West Virginia lawmakers must redraw the state’s three congressional districts by Jan. 17 or a federal court will do it for them, a three-judge federal panel said Tuesday. The bombshell ruling could shakeup the 2012 election by forcing a reconfiguration of the political terrain held by Reps. Shelley Moore Capito and David McKinley, both R-W.Va, and Rep. Nick Rahall, D-W.Va. All three are up for election this year.
The panel said in a 2-1 ruling that West Virginia’s current House districts violate the U.S. Constitution. Jefferson County Commission filed a lawsuit over the current district plans. The county said state lawmakers unconstitutionally placed several thousand more people into the 2nd Congressional District than the 1st and 3rd districts. The county also argued the 2nd covers an unnecessarily large geographic area.
Capito represents the 2nd. Mckinley represents the 1st. Rahall represents the 3rd. Spokespeople for the Capito and McKinley did not immediately comment. Unless the ruling is appealed and overturned — something that would have to be done by the U.S. Supreme Court — West Virginia lawmakers now have until Jan. 17 to propose a new plan, or the court will adopt a plan of its own, likely one based on plans rejected earlier this year by state Senate lawmakers.
The court said it is “loath to devise on our own a redistricting plan for the State of West Virginia, the 2012 congressional reelections will nevertheless be conducted under an interim plan promulgated by the court.”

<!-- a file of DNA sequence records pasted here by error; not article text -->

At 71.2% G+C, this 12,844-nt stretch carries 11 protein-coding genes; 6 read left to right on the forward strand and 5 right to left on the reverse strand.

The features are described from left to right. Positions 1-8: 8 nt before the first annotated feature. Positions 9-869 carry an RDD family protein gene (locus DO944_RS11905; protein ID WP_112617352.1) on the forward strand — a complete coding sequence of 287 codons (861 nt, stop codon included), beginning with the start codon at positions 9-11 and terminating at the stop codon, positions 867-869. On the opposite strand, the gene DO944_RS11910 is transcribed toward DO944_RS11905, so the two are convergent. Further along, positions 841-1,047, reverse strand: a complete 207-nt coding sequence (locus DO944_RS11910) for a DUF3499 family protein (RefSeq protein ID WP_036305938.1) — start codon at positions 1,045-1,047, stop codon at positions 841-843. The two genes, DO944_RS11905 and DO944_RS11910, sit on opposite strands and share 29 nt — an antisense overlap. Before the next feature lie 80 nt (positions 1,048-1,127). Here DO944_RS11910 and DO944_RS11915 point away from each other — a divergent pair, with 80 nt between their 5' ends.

The court’s order was backed by 4th Circuit Court Judge Robert King, appointed by President Bill Clinton and U.S. Southern District Court Judge Irene Berger, who was appointed by President Barack Obama.
The third member of the panel, who apparently dissented, is U.S. Northern District Court Judge John Preston Bailey, appointed by President George W. Bush.
Lawyers for West Virginia lawmakers argued that the new redistricting plan was drawn in an attempt to maintain the “core” of the current congressional districts and was therefore not unconstitutional.
The two judges seemed particularly concerned about the shape of the 2nd, which critics say was gerrymandered when it was created in 1991.
That year, the state went from four congressional districts to three because of population loss. Congressional districts are redrawn every decade to account for population changes detected by the U.S. Census. The court said that plan, creating what it called the “serpentine Second District,” already strayed far from the traditional notions of what a district should look like.